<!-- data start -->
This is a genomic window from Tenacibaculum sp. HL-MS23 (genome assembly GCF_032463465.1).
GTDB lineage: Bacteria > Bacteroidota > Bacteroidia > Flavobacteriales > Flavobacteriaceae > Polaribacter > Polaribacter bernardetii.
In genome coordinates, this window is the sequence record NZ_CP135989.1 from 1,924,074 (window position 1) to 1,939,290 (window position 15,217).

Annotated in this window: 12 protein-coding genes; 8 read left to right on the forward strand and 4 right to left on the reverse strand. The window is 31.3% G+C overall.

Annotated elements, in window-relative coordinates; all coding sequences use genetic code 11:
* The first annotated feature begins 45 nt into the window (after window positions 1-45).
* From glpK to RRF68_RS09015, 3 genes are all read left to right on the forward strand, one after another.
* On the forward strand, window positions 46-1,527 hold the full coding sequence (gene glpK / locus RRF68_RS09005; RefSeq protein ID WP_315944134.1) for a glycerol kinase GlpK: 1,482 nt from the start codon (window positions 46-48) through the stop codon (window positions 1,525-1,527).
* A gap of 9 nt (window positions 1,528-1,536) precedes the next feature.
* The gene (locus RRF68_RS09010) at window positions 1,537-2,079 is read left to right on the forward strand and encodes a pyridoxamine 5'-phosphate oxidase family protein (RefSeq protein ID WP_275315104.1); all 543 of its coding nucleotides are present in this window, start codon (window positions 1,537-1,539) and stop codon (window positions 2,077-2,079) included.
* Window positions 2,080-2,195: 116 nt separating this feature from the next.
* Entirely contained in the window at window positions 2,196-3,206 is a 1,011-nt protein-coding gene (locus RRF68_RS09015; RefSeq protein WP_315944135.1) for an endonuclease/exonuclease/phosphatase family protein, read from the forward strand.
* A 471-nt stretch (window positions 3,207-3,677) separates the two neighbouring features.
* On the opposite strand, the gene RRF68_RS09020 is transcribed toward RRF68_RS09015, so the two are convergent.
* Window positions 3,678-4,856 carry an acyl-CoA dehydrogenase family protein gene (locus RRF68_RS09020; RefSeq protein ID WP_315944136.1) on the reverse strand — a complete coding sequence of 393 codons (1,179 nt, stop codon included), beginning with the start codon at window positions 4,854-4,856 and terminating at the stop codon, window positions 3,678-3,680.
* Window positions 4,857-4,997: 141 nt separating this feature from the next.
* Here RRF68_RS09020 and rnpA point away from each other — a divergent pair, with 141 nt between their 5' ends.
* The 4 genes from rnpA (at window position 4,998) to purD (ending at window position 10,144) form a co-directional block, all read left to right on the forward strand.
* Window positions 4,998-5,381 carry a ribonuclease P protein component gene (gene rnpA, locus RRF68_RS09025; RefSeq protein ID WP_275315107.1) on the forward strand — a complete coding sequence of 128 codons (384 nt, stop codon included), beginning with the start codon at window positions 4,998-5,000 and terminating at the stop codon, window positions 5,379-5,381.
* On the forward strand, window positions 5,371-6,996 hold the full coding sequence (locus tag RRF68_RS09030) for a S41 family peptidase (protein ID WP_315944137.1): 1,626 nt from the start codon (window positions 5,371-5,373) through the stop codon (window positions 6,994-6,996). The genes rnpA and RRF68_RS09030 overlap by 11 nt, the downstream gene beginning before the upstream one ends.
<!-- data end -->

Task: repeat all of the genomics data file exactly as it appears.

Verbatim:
This is a genomic window from Tenacibaculum sp. HL-MS23 (genome assembly GCF_032463465.1).
GTDB lineage: Bacteria > Bacteroidota > Bacteroidia > Flavobacteriales > Flavobacteriaceae > Polaribacter > Polaribacter bernardetii.
In genome coordinates, this window is the sequence record NZ_CP135989.1 from 1,924,074 (window position 1) to 1,939,290 (window position 15,217).

Annotated in this window: 12 protein-coding genes; 8 read left to right on the forward strand and 4 right to left on the reverse strand. The window is 31.3% G+C overall.

Annotated elements, in window-relative coordinates; all coding sequences use genetic code 11:
* The first annotated feature begins 45 nt into the window (after window positions 1-45).
* From glpK to RRF68_RS09015, 3 genes are all read left to right on the forward strand, one after another.
* On the forward strand, window positions 46-1,527 hold the full coding sequence (gene glpK / locus RRF68_RS09005; RefSeq protein ID WP_315944134.1) for a glycerol kinase GlpK: 1,482 nt from the start codon (window positions 46-48) through the stop codon (window positions 1,525-1,527).
* A gap of 9 nt (window positions 1,528-1,536) precedes the next feature.
* The gene (locus RRF68_RS09010) at window positions 1,537-2,079 is read left to right on the forward strand and encodes a pyridoxamine 5'-phosphate oxidase family protein (RefSeq protein ID WP_275315104.1); all 543 of its coding nucleotides are present in this window, start codon (window positions 1,537-1,539) and stop codon (window positions 2,077-2,079) included.
* Window positions 2,080-2,195: 116 nt separating this feature from the next.
* Entirely contained in the window at window positions 2,196-3,206 is a 1,011-nt protein-coding gene (locus RRF68_RS09015; RefSeq protein WP_315944135.1) for an endonuclease/exonuclease/phosphatase family protein, read from the forward strand.
* A 471-nt stretch (window positions 3,207-3,677) separates the two neighbouring features.
* On the opposite strand, the gene RRF68_RS09020 is transcribed toward RRF68_RS09015, so the two are convergent.
* Window positions 3,678-4,856 carry an acyl-CoA dehydrogenase family protein gene (locus RRF68_RS09020; RefSeq protein ID WP_315944136.1) on the reverse strand — a complete coding sequence of 393 codons (1,179 nt, stop codon included), beginning with the start codon at window positions 4,854-4,856 and terminating at the stop codon, window positions 3,678-3,680.
* Window positions 4,857-4,997: 141 nt separating this feature from the next.
* Here RRF68_RS09020 and rnpA point away from each other — a divergent pair, with 141 nt between their 5' ends.
* The 4 genes from rnpA (at window position 4,998) to purD (ending at window position 10,144) form a co-directional block, all read left to right on the forward strand.
* Window positions 4,998-5,381 carry a ribonuclease P protein component gene (gene rnpA, locus RRF68_RS09025; RefSeq protein ID WP_275315107.1) on the forward strand — a complete coding sequence of 128 codons (384 nt, stop codon included), beginning with the start codon at window positions 4,998-5,000 and terminating at the stop codon, window positions 5,379-5,381.
* On the forward strand, window positions 5,371-6,996 hold the full coding sequence (locus tag RRF68_RS09030) for a S41 family peptidase (protein ID WP_315944137.1): 1,626 nt from the start codon (window positions 5,371-5,373) through the stop codon (window positions 6,994-6,996). The genes rnpA and RRF68_RS09030 overlap by 11 nt, the downstream gene beginning before the upstream one ends.